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FAQ119, July 2019

Is it safe to exercise during pregnancy? If you are healthy and your pregnancy is normal, it is safe to continue or start regular physical activity. Physical activity does not increase your risk of miscarriage, low birth weight, or early delivery. However, it is important to discuss exercise with your obstetrician or other member of your health care team during your early prenatal visits. If your health care professional gives you the OK to exercise, you can discuss what activities you can do safely.


12.
November 2017

FAQ177, November 2017

What is gestational diabetes (GD)? Diabetes mellitus (also called “diabetes”) is a condition in which too much glucose (sugar) stays in the blood instead of being used for energy. Health problems can occur when blood sugar is too high. Some women develop diabetes for the first time during pregnancy. This condition is called gestational diabetes (GD). Women with GD need special care both during and after pregnancy.


FAQ056, April 2017

The information on this page has been replaced with FAQ 056, "Good Health Before Pregnancy: Prepregnancy Care."


FAQ056, October 2018

What is a prepregnancy care checkup? The goal of this checkup is to find things that could affect your pregnancy. Identifying these factors before pregnancy allows you to take steps that can increase the chances of having a healthy pregnancy and a healthy baby. During this visit, your health care professional will ask about your diet and lifestyle, your medical and family history, medications you take, and any past pregnancies


TFAQ004, June 2019

Especially For Teens What does transgender mean? What steps do people take to express gender? I have questions about my gender. Who can I talk to? How can a doctor help me? What options do I have for transitioning? Whose permission do I need for a medical transition? How do puberty blockers work? How does hormone treatment work? What are the risks of puberty blockers and hormone treatment? What are the benefits of puberty blockers and hormone treatment? Is surgery an option for me? Do I need to keep seeing a doctor after a medical transition? ...


16.
November 2013

FAQ130, November 2013

Why is it important to eat a healthy diet? Your body needs a balanced supply of nutrients to grow, replace worn-out tissue, and provide energy. Not getting enough of these important nutrients can affect your health. However, eating too much food and excess calories can lead to health problems.


17.
March 2016

FAQ122, March 2016

What is cardiovascular disease (CVD)? Cardiovascular disease (CVD) is the leading cause of death in both men and women in the United States. CVD is a general term for diseases that affect the heart and blood vessels. Many are caused by the buildup of a waxy substance called plaque in the arteries. Plaque can narrow and harden the arteries, a condition called atherosclerosis. It can take several decades for atherosclerosis to develop.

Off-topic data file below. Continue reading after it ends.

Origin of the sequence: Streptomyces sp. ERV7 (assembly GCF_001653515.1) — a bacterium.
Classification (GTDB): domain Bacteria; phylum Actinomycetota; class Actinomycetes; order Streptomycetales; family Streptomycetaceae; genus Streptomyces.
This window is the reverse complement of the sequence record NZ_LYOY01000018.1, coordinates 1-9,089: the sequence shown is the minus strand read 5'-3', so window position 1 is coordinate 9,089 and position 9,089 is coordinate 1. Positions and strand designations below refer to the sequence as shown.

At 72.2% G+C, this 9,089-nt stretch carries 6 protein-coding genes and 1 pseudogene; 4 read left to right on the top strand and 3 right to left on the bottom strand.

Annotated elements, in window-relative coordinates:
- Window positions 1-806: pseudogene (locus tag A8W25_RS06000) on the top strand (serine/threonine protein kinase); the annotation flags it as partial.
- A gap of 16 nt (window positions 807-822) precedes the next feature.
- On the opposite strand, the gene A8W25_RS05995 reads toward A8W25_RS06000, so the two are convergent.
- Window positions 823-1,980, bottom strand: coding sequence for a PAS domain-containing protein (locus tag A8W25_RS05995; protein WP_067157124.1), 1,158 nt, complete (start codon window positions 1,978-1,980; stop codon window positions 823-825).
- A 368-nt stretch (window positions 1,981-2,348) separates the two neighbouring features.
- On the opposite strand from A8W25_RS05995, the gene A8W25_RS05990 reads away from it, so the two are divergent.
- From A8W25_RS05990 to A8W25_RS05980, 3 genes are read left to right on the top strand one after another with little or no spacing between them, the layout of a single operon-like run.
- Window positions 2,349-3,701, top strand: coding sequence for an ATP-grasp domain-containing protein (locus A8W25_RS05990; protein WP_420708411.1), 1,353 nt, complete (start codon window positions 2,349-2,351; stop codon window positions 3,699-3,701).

18.
October 2018

FAQ123, October 2018

What is blood pressure? Blood pressure is the force of blood pushing against the walls of the blood vessels called arteries. The arteries carry blood from your heart to your lungs, where the blood picks up oxygen, which is delivered to your organs and tissues. The organs and tissues use the oxygen to power their activities. Other blood vessels called veins bring the now oxygen-poor blood and waste products back to the heart and lungs.


19.
February 2018

FAQ001, February 2018

How can I plan healthy meals during pregnancy? The United States Department of Agriculture has made it easier to plan meals during pregnancy by creating www.choosemyplate.gov. This website helps everyone from dieters and children to pregnant women learn how to make healthy food choices at each mealtime.


20.
April 2016

FAQ182, April 2016

Being overweight is defined as having a body mass index (BMI) of 25–29.9. Obesity is defined as having a BMI of 30 or greater. Within the general category of obesity, there are three levels that reflect the increasing health risks that go along with increasing BMI: • Lowest risk is a BMI of 30–34.9. • Medium risk is a BMI of 35.0–39.9. • Highest risk is a BMI of 40 or greater.


American College of Obstetricians and Gynecologists
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Mailing Address: PO Box 96920, Washington, DC 20024-9998